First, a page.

Let me now turn to the second point for which Member State support is essential: the arrest of the remaining fugitives. As you well know, positive developments have taken place during the reporting period. The arrests of Stojan Župljanin and Radovan Karadžić were particularly important milestones, and we commend the Government of Serbia for the critical cooperation it provided in this respect. However, we cannot successfully accomplish our work if the last two remaining fugitives, Ratko Mladić and Goran Hadžić, are not arrested immediately. I must once again emphasize that while the Tribunal has done its utmost to expeditiously conduct and complete its cases, the late arrests of fugitives, for which the international community must take responsibility, will inevitably lead to slippages in the scheduled end of our proceedings. Thus, while we are ensuring that the trials of the four recently arrested accused will all start in 2009, the arrests of the remaining fugitives might oblige us to push even further our target dates for the completion of all trials.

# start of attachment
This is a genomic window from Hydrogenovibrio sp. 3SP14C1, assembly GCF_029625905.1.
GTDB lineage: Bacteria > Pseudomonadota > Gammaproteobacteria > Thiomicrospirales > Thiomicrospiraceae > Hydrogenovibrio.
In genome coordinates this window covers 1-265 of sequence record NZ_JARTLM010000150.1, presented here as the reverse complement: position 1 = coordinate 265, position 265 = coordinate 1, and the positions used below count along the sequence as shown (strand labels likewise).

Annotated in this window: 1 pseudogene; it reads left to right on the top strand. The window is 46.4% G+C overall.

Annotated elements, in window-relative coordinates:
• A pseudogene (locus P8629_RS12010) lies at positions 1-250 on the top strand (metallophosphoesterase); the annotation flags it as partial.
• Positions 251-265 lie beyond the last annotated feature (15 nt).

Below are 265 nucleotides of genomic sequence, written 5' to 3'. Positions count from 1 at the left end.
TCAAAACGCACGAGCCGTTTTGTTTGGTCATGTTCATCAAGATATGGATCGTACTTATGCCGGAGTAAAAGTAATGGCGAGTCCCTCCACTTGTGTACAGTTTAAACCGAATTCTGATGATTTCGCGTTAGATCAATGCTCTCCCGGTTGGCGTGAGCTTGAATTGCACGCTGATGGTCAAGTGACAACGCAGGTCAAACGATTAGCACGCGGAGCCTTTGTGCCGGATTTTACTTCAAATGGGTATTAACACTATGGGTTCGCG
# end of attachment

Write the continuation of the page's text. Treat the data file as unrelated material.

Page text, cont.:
I shall also reiterate that the obligation of all member States of the United Nations to cooperate with the Tribunal pursuant to Article 29 of the Statute are not limited to the arrest of fugitives. This obligation is in fact much wider and also entails the provision of assistance in all aspects of ongoing proceedings before the Tribunal, including access to archives, the production of documents, and access to and protection of witnesses. I must note in this respect preoccupying incidents of witness interference which have occurred during the reporting period, as well as delays in the service of documents, which have affected the expeditious conduct of our proceedings. Finally, State cooperation also entails cooperation in the relocation of witnesses and the enforcement of the Tribunal's sentences. While the Registry has managed to finalize seven agreements on enforcement of sentences, further support from States is required with respect to relocation of witnesses.